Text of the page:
So then who should adjudicate? In law we leave this in the hands of the qualified professional and the public. These matters are judged or supervised by professionals trained to make these evaluations. So why then do we accept the destruction of our public landscape by those least capable of making these decisions. Decisions that are vital to our collective interest. We leave these important decisions to politicians whose views are tainted by personal advantage or the misguided conclusions of administrators.
One of the most seminal projects of mine, Jacob Riis Plaza, a project designed over fifty years ago that altered our views of the open space of public housing was ordered destroyed by a functionary, an administrator. His rational I am told was to eliminate the sale of drugs from the site. In the process he destroyed a vital example of how the design of the landscape adds social value and creates pride in ones environment for residents that need it most, low income.
This project was an invaluable teaching tool and cannot be replaced by pictures and words.The students of our profession lose when they do not have meaningful and palpable examples to visit and experience. So too do the public for they lose the means to measure good design and only the best equipped professionals can serve their needs. In the end all the administrator accomplished was the dislocation of the dealers to a different location as the problem was never a design issue but rather a social one.
So the question remains, who gave him the right to make this decision? We did, as we do not value the landscapes we share enough to assure their protection as we do with architecture.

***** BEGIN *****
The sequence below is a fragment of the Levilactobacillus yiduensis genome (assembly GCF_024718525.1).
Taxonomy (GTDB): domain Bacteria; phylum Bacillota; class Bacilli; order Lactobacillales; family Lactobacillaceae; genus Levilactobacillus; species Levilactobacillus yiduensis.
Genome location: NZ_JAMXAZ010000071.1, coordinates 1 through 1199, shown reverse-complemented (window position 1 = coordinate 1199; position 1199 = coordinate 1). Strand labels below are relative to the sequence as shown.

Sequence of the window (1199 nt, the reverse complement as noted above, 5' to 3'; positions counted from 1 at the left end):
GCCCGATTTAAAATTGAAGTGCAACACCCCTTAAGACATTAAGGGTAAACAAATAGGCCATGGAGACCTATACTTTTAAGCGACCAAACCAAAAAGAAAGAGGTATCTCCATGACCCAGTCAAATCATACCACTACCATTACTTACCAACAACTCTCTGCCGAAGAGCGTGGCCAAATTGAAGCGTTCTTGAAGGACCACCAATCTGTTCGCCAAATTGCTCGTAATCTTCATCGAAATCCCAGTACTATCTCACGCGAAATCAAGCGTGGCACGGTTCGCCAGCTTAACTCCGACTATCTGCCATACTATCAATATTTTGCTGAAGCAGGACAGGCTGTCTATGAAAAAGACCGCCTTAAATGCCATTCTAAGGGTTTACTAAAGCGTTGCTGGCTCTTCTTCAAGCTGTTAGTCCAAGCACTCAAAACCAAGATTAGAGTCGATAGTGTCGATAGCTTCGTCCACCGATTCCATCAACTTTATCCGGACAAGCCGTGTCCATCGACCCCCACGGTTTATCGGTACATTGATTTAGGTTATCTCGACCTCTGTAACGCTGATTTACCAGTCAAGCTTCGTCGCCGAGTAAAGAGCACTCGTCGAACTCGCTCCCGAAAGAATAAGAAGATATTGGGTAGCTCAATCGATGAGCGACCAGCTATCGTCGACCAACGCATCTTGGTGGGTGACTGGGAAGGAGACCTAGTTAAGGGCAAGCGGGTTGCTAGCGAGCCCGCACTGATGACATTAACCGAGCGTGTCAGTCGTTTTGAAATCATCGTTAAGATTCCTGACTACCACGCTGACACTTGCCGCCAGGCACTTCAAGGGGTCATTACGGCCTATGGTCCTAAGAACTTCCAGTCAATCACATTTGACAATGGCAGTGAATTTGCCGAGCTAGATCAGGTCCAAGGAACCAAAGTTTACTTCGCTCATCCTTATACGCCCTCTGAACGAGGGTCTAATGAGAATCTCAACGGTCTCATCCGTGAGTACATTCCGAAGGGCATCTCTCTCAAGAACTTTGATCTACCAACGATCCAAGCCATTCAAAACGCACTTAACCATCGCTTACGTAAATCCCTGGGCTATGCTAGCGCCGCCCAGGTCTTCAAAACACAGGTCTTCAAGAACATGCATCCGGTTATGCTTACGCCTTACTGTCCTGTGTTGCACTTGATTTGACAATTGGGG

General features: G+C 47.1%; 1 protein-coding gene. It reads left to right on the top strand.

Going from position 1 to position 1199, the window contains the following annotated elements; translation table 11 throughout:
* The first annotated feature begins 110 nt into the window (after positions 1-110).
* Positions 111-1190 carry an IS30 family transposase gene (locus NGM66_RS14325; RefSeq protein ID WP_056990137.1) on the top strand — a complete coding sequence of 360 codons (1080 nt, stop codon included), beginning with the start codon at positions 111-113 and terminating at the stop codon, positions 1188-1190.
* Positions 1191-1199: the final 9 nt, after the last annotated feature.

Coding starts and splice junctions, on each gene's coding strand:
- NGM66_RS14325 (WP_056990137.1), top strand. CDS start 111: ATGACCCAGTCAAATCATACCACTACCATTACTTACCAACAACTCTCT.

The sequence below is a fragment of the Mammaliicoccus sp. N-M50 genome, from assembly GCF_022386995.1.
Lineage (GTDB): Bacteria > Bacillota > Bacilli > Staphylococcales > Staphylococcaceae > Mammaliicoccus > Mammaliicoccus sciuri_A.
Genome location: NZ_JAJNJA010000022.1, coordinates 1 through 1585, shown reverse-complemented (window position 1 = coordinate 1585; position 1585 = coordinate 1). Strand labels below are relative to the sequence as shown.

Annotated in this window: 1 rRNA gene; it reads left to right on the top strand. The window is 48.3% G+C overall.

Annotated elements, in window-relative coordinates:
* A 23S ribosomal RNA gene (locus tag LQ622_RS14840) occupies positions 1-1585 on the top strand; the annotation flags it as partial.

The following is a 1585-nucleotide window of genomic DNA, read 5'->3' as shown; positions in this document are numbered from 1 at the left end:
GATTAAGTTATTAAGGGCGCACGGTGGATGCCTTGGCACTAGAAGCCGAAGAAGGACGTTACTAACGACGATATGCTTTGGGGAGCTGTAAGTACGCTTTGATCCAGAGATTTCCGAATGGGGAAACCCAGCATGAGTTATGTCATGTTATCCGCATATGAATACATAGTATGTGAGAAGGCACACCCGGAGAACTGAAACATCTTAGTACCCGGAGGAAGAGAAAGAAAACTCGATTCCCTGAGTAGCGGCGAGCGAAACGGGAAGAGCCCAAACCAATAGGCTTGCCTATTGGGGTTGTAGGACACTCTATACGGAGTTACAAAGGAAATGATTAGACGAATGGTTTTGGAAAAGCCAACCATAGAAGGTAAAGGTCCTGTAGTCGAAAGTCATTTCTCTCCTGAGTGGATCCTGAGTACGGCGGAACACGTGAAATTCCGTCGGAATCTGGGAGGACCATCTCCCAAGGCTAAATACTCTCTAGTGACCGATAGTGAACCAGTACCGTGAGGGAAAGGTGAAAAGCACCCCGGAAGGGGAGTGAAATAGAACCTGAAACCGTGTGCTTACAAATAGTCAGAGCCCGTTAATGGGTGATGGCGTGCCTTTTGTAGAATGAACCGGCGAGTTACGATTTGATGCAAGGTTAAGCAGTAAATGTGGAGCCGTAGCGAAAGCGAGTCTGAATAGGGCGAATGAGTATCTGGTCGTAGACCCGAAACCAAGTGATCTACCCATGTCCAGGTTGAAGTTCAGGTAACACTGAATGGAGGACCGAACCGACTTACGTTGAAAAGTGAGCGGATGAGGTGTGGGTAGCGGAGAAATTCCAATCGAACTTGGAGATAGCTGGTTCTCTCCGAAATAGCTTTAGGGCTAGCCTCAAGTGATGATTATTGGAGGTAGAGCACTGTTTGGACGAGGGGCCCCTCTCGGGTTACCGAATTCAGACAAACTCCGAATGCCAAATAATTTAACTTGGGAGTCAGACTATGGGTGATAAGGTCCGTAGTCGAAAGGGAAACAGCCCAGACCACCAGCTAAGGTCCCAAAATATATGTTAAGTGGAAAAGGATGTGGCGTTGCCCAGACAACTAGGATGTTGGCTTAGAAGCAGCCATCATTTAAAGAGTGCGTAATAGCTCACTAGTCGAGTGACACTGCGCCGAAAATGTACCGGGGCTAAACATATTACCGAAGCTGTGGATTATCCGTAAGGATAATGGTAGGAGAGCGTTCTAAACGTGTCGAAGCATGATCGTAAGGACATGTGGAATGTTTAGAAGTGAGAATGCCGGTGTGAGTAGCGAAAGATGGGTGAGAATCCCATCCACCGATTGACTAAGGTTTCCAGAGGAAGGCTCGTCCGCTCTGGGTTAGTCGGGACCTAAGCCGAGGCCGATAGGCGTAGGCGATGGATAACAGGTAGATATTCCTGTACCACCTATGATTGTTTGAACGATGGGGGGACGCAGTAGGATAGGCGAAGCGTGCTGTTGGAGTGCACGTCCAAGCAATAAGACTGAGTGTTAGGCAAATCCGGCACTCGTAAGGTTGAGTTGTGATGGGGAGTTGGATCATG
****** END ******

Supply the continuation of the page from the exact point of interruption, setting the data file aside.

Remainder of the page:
What is ironic is the landscape directly serves us, the public, as we can inhabit it, use it and be nourished by it while architecture is to be admired.
This was never meant to be a finger shaking accusation but rather a simple call for us to question and evaluate what is important to us personally and how to protect it...
I live next to Central Park. It may be an egregious example for it is a part of our national heritage and well known. What is important is that this landscape, in its varied forms gives this city its identity, elevates and nourishes us, the community. My life would be diminished without it. There is no concealable reason to destroy it for an alternative even though there are many options. We, the community and professionals of this city have collectively agreed that no alternatives are better and it is protected by public opinion. Someone or ones decided to create this park and we, the community, preserve it. It is the way we value this park, by how it serves us, that we should value and evaluate all our public space. As all public space does not enjoy the means of protection that Central Park does a formalized means of evaluation and protection against arbitrary destruction should reside in the hands of those who are qualified. Let's do it.
About The Author
M. Paul Friedberg, FASLA is a landscape architect, planner, educator, product designer ,and author. He is also a Principal of M. Paul Friedberg and Partners.